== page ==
They say my dialogue is weak. What do I do?

Fiction writers often talk as if we have to write in two completely different modes: dialogue, and everything else. There is a basic difference: while narration is, clearly, the writer's choice of words to convey a story, dialogue is trying to evoke how people who are not the writer actually speak. But if you've ever listened to recordings of real conversation - all ums and ers and going round in circles - you'll know that even the most naturalistic written dialogue is in fact very different. And by no means all fiction-writers and playwrights - who deal chiefly in dialogue... Read more →


Should I do a Creative Writing MA?

I've blogged about whether, and when, a course in Creative Writing might be a good idea, and about how to choose the right one for you. And if you're wondering whether, and how, Creative Writing can be taught, this unpicks that hardy perennial of a question. But a quick search on the UCAS website shows 459 Masters-level courses in Creative Writing. True, part-time and full-time versions of the same course are being listed separately, but the darned things cost a fortune these days (though student loans are these days available for both part- and full-time study). So, assuming you're thinking... Read more →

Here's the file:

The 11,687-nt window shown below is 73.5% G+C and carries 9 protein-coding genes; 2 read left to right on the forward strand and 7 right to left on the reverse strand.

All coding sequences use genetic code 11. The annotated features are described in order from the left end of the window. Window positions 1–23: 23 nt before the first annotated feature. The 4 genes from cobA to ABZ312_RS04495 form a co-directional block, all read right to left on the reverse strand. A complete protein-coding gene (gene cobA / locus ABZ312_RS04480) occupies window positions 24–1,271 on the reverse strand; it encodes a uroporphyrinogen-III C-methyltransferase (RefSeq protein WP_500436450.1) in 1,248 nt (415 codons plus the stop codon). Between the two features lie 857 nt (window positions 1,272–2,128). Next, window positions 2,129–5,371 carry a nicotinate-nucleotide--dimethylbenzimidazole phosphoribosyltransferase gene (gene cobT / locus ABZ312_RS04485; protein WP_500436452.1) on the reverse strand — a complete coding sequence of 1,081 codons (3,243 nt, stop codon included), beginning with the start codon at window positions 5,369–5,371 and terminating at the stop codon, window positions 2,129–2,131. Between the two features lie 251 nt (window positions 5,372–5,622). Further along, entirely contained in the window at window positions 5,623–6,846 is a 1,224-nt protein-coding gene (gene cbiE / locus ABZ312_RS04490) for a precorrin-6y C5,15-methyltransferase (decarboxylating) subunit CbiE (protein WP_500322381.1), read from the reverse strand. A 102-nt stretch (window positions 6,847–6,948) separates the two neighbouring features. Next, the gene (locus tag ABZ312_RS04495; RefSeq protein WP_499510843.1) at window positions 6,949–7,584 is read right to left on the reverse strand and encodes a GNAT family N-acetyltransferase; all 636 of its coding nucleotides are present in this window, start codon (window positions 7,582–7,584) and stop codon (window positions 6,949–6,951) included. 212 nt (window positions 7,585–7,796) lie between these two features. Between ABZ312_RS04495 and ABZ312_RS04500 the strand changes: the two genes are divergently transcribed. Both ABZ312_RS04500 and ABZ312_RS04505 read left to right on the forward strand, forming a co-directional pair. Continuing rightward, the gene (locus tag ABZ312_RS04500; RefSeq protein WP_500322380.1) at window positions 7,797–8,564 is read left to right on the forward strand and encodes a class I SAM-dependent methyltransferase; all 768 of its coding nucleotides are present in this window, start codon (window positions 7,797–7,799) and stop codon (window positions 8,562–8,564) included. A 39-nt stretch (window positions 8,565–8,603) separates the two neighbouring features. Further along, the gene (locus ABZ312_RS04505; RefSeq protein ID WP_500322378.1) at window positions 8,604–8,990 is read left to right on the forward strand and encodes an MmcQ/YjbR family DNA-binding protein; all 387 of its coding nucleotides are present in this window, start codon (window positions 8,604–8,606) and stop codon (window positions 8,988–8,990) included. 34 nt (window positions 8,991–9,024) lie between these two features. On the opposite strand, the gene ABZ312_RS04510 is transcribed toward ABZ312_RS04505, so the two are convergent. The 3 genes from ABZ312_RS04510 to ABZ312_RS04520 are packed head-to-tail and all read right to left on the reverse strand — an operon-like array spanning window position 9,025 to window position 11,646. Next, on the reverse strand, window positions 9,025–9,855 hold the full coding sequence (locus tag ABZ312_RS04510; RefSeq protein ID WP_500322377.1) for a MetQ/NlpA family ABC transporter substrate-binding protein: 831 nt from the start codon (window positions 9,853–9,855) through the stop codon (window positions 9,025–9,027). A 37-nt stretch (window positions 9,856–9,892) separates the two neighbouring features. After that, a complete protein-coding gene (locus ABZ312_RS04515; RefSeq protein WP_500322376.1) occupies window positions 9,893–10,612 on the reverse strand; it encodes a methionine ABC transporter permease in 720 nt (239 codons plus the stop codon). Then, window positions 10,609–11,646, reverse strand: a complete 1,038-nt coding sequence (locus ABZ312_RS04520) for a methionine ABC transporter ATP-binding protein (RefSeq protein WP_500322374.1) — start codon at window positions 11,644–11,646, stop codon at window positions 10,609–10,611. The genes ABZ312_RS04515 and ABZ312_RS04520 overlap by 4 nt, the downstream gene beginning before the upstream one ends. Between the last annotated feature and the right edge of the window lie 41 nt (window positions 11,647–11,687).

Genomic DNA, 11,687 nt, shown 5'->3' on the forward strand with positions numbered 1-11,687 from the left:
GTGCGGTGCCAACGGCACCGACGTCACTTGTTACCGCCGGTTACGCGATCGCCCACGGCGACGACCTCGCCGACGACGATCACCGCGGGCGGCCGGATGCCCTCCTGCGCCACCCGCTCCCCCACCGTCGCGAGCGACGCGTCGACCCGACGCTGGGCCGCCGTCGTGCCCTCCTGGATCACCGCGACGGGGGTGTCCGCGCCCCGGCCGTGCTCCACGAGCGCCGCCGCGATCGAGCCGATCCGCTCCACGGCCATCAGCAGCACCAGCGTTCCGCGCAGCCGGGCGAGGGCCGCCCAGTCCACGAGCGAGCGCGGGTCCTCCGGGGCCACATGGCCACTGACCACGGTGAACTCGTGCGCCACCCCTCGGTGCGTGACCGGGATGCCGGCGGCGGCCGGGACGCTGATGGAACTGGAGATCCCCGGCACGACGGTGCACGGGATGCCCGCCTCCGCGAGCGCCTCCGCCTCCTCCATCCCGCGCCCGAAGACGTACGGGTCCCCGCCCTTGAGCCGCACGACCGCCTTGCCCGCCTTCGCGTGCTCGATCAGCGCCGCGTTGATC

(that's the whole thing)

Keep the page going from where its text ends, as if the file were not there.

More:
My story is far too long. What do I do?

A writer recently howled on a forum that his novel was far too long: it was 180,000 words when people were saying that no agent will look at a book over 90,000. He did sense that there were things to cut, but didn't know where to begin. And how on earth was he to get it down to half the length - lose every other word, effectively - and still have a novel, not a blood-sodden mess? There are an awful lot of writers who have faced up to this problem, but actually it's two relatively separate problems: what length... Read more →